example, when the extensive Celtic cultures of Europe were
overwhelmed by invaders, the only remaining areas speaking Celtic
languages were Ireland and a number of remote mountainous or coastal
bastions in Brittany, Scotland, and Wales which retain Celtic
speakers to the present day.
In any case, the Basque homeland is well suited to survival. Its low
mountains are combined with dense forests and vegetation which make
it impassable to outsiders en masse, but still temperate enough to
support a large agricultural base—one where the soil is poorer than
the surrounding plains, leaving the area a much less tempting target
for invaders. Furthermore, the Basque areas have few reserves of
precious metals, especially in comparison to the gold reserves to
the west in Spain or to the wealth in Gascony just to the north.
The Basques seem to have ended up in the
best locale on the European continent for uninterrupted survival.
As with the Basque language, the Basques are generally considered to
be an isolated ethnic group.
The Basques are clearly a distinct ethnic group in their native
region. They are culturally and especially linguistically distinct
from their surrounding neighbours, and the controversial claim has
often been made that they are comparably genetically distinct as
well. Traditionally, by popular culture, they are considered to be
tall, muscular, high-shouldered, big ears and with a very high
incidence of blond hair, fair skin and blue and grey eyes.
Some Basques, especially in Spain, are
strongly, even violently, nationalist, identifying far more firmly
as Basques than as citizens of any existing state. Many others are
not, feeling as Basque as Spaniards, and have to suffer from the
harassment of the extreme Basque nationalists. Indeed, the only
question would seem to be whether the term "ethnic group" is too
weak, or whether one should favor the term "nation", advocated by
many in Basque Country.
In modern times, as a European people living in a highly
industrialized area, cultural differences from the rest of Europe
are inevitably blurred, although a conscious cultural identity as a
people or nation remains very strong, as does an identification with
their homeland, even among many Basques who have emigrated to other
parts of Spain or France, or to other parts of the world.
The strongest distinction between the Basques and their traditional
neighbors is linguistic. Surrounded by Romance-language speakers,
the Basques traditionally spoke (and many still speak) a language
that was not only non-Romance but non-Indo-European.
Although the evidence is open to
question, the prevailing belief among Basques, and forming part of
their national identity, is that their language has continuity to
the people who were in this region not merely in pre-Roman times,
but in pre-Celtic times, quite possibly before the great invasions
of Europe by Asian tribes.
Although they are genetically distinctive in some ways, the Basques
are still very typically west European in terms of their Mt-DNA and
Y-DNA sequences, and in terms of some other genetic loci. These same
sequences are widespread throughout the western half of Europe,
especially along the western fringe of the continent.
people of northern Scandinavia show an especially high abundance of
a Mt-DNA type found at 11% amongst Basques. Somewhat higher among
neighbor Cantabrians, being the isolated Pasiegos with Mt-DNA V
haplogroup of wider micro-satellite variation than Saami.
It is thought that the Basque Country and neighboring regions served
as a refuge for Paleolithic humans during the last major glaciation
when environments further north were too cold and dry for continuous
habitation. When climate warmed into the present interglacial,
populations would have rapidly spread north along the west European
coast. Genetically, in terms of Y-chromosomes and Mt-DNA,
inhabitants of Britain and Ireland are closely related to the
Basques, reflecting their common origin in this refugial area.
Basques, along with Irish, show the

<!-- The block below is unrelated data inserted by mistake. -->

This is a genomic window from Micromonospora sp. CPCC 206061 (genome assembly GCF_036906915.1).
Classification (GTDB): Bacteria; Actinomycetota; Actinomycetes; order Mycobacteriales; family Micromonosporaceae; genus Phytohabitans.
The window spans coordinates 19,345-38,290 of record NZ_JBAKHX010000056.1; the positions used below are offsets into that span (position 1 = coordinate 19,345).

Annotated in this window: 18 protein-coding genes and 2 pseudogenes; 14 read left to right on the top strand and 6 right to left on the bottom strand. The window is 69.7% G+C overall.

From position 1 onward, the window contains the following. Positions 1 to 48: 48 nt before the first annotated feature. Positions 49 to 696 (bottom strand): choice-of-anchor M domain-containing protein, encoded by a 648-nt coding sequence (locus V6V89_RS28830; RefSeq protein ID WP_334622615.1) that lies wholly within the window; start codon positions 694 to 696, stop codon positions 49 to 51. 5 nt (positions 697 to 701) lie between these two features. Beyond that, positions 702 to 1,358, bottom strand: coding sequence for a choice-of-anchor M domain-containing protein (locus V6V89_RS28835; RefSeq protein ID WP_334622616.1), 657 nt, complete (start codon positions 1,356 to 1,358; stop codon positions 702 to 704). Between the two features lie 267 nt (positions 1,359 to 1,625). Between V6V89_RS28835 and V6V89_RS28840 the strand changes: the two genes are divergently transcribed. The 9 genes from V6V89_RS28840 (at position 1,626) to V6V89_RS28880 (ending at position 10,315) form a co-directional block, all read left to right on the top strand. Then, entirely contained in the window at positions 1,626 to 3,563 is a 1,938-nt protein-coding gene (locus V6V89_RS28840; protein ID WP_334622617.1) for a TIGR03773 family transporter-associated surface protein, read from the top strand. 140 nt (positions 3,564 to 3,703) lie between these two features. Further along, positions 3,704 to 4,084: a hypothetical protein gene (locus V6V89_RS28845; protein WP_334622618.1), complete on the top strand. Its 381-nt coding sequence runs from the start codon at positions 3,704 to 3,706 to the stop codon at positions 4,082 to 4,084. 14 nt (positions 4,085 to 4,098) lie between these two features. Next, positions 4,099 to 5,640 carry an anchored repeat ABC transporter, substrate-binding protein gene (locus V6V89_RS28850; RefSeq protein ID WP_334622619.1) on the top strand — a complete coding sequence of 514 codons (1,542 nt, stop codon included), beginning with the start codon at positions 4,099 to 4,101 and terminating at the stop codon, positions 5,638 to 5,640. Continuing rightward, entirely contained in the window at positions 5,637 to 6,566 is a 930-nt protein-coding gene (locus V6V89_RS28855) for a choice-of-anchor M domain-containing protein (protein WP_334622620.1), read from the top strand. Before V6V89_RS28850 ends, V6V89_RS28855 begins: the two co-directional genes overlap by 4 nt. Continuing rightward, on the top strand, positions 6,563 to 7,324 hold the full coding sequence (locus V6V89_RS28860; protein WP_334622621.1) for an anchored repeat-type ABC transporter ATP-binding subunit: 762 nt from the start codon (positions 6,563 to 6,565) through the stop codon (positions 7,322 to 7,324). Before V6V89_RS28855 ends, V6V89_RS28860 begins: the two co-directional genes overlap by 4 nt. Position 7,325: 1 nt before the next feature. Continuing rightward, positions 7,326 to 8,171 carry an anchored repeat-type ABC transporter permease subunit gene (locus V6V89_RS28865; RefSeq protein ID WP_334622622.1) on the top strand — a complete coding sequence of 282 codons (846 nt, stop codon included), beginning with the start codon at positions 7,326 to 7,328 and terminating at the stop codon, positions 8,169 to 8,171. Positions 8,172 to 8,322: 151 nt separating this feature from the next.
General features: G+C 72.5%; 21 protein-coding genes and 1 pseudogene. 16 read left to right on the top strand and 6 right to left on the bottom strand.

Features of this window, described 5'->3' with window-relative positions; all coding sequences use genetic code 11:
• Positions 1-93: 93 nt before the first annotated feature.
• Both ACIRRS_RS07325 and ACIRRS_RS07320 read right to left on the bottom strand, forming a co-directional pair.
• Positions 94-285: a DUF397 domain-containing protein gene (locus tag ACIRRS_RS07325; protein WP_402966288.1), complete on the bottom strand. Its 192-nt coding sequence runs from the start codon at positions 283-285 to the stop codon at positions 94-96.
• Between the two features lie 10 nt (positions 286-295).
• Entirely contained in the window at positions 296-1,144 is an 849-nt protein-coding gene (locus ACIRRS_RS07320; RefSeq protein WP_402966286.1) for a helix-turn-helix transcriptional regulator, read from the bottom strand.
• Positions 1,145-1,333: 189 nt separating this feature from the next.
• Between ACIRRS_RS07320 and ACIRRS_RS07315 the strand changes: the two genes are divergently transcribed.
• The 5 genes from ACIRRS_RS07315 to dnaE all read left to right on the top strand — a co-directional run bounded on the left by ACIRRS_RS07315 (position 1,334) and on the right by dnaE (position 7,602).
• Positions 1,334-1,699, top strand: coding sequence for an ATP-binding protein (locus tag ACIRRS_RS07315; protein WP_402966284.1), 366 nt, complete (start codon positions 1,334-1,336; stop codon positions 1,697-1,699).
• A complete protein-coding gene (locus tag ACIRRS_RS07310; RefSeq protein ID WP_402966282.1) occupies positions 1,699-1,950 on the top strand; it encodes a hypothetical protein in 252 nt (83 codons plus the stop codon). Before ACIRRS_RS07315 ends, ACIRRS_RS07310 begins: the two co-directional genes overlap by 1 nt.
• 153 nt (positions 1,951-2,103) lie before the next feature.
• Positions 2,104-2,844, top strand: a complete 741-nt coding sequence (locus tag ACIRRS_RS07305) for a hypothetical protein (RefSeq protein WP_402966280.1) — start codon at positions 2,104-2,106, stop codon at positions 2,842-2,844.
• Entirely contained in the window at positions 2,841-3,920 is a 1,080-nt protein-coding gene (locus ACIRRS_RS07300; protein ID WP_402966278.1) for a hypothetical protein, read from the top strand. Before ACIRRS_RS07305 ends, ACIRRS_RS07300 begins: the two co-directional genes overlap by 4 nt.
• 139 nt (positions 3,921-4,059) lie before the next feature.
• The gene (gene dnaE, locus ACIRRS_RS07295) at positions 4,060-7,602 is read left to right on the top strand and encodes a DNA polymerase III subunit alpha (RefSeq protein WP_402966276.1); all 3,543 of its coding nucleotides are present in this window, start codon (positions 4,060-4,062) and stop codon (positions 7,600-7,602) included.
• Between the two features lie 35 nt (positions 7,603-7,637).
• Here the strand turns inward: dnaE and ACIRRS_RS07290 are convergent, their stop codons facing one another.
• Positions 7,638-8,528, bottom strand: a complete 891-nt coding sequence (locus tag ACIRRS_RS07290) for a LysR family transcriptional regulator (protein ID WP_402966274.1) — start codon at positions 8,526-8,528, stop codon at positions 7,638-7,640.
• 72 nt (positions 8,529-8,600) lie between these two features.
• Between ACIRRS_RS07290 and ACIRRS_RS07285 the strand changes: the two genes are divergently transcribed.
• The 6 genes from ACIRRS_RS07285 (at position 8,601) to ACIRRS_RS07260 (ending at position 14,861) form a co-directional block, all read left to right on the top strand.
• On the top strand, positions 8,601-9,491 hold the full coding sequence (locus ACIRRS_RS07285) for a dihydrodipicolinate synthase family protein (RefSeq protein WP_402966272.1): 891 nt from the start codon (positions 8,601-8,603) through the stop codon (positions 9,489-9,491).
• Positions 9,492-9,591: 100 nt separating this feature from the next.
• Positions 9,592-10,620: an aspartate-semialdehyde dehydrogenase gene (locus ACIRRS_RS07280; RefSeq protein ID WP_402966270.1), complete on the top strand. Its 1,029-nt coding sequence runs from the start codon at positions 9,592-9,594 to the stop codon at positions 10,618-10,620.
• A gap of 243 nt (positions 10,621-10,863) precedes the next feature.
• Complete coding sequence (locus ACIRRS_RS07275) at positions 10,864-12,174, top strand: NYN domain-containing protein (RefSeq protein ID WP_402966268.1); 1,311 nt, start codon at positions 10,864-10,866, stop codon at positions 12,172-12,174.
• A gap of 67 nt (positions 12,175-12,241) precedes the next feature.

highest frequency of the Y-chromosome DNA haplogroup R1b in Western
Europe; some 95% of native Basque men have this haplogroup. The rest
is mainly I and a minimal presence of E3b. The Y-chromosome and
MtDNA relationship between Basques and people of Ireland and Wales
is of equal ratios as to neighboring areas of Spain, where similar
ethnically "Spanish" people now live in close proximity to the
Basques, although this genetic relationship is also very strong
among Basques and other Spaniards.
In fact, as Stephen Oppenheimer has
stated in The Origins of the British (2006), although Basques have
been more isolated than other Iberians, they are a population
representative of south western Europe. As to the genetic
relationship among Basques, Iberians and Britons, he also states
(pages 375 and 378):
By far the majority of male gene types in the derive from Iberia
(modern Spain and Portugal), ranging from a low of 59% in Fakenham,
Norfolk to highs of 96% in Llangefni, north Wales and 93% Castlerea,
On average only 30% of gene types in
England derive from north-west Europe. Even without dating the
earlier waves of north-west European immigration, this invalidates
the Anglo-Saxon wipeout theory... ...75-95% of British and Irish
(genetic) matches derive from Iberia... Ireland, coastal Wales, and
central and west-coast Scotland are almost entirely made up from
Iberian founders, while the rest of the non-English parts of the
Britain and Ireland have similarly high rates. England has rather
lower rates of Iberian types with marked heterogeneity, but no
English sample has less than 58% of Iberian samples...
Before the development of modern Genetics based on DNA sequencing,
Basques were noted as having the highest global apportion of Rh-
blood type (35% phenotypically, 60% genetically). Additionally
Basques also have virtually no B blood type (nor the related AB
group). These differences are thought to reflect their long history
of isolation, along with times when the population size of the
Basques was small, allowing gene frequencies to drift over time.
The history of isolation reflected in
gene frequencies has presumably been key to the Basque people
retaining their distinctive language, while more recently arrived
Indo-European languages swamped other indigenous languages that were
previously spoken in western Europe.
In fact, in accordance with other
genetic studies, a recent genetic piece of research from 2007
"The Spanish and Basque groups are
the furthest away from other continental groups (with more
diversity within the same genetic groups) which is consistent
with the suggestions that the Iberian peninsula holds the most
ancient West European genetic ancestry."